Low mortgage rates have been the one bright spot in an otherwise devastated housing market, but now they're on the rise.
Historically rates are still very low, but experts say they could continue to creep up.
The average interest rate on a 30-year, fixed rate mortgage jumped to 6.6% late Tuesday from 6.06% the Tuesday before, according to Keith Gumbinger of HSH Associates, a publisher of mortgage information.
A borrower with a $200,000 mortgage would pay about $1,207 a month at 6.06%, and $70 more at 6.6%.
Mike Larson, an analyst with Weiss Research who participates in Bankrate.com's weekly mortgage rate surveys, expects to see rates top 7% in the next six months, and then turn back down.
That's quite a bit higher than rates have been, but it's no disaster.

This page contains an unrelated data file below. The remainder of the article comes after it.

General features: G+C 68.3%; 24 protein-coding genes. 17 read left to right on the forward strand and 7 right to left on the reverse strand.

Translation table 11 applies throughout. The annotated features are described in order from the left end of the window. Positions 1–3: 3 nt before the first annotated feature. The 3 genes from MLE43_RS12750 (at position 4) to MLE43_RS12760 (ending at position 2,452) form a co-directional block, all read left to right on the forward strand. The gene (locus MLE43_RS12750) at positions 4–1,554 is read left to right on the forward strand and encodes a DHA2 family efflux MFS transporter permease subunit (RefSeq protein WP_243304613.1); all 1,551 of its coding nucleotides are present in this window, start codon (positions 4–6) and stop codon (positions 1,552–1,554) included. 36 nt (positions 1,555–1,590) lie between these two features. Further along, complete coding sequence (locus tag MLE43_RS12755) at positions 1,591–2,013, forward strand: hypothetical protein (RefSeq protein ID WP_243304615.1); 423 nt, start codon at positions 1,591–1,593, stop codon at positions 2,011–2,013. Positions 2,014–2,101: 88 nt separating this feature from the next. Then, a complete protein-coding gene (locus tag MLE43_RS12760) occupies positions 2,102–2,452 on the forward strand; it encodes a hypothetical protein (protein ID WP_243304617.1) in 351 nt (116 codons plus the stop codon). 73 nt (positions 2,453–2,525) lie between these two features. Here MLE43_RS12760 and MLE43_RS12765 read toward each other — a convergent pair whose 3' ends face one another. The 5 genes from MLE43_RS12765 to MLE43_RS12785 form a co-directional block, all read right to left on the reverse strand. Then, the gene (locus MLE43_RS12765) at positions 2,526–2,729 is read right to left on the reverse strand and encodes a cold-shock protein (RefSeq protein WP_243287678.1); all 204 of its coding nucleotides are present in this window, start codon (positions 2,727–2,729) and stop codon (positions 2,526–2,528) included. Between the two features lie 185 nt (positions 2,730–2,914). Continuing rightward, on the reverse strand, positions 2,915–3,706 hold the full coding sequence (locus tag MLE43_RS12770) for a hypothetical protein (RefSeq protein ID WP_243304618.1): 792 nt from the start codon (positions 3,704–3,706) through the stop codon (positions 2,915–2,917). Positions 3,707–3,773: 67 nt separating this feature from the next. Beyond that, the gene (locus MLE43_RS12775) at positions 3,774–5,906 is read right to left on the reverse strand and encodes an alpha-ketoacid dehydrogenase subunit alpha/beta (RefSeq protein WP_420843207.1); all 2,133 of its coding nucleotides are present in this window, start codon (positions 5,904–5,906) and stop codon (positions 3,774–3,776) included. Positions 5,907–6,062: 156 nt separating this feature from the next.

Gumbinger blames the rate increase on the massive federal bailout. To fund the rescue and the new government guarantees, Treasury must sell a raft of new Treasury bills to raise money.
"Who even has the cash to buy them all?" said Gumbinger. "The Treasury has to offer higher interest rates to sell."
Mortgage rates tend to move in conjunction with Treasurys. ...
So, with Treasury yields on the rise, mortgage rates should continue to be a more expensive for the next few months, he said.
Thursday, October 16, 2008
Mortgage rates predicted to rise to 7%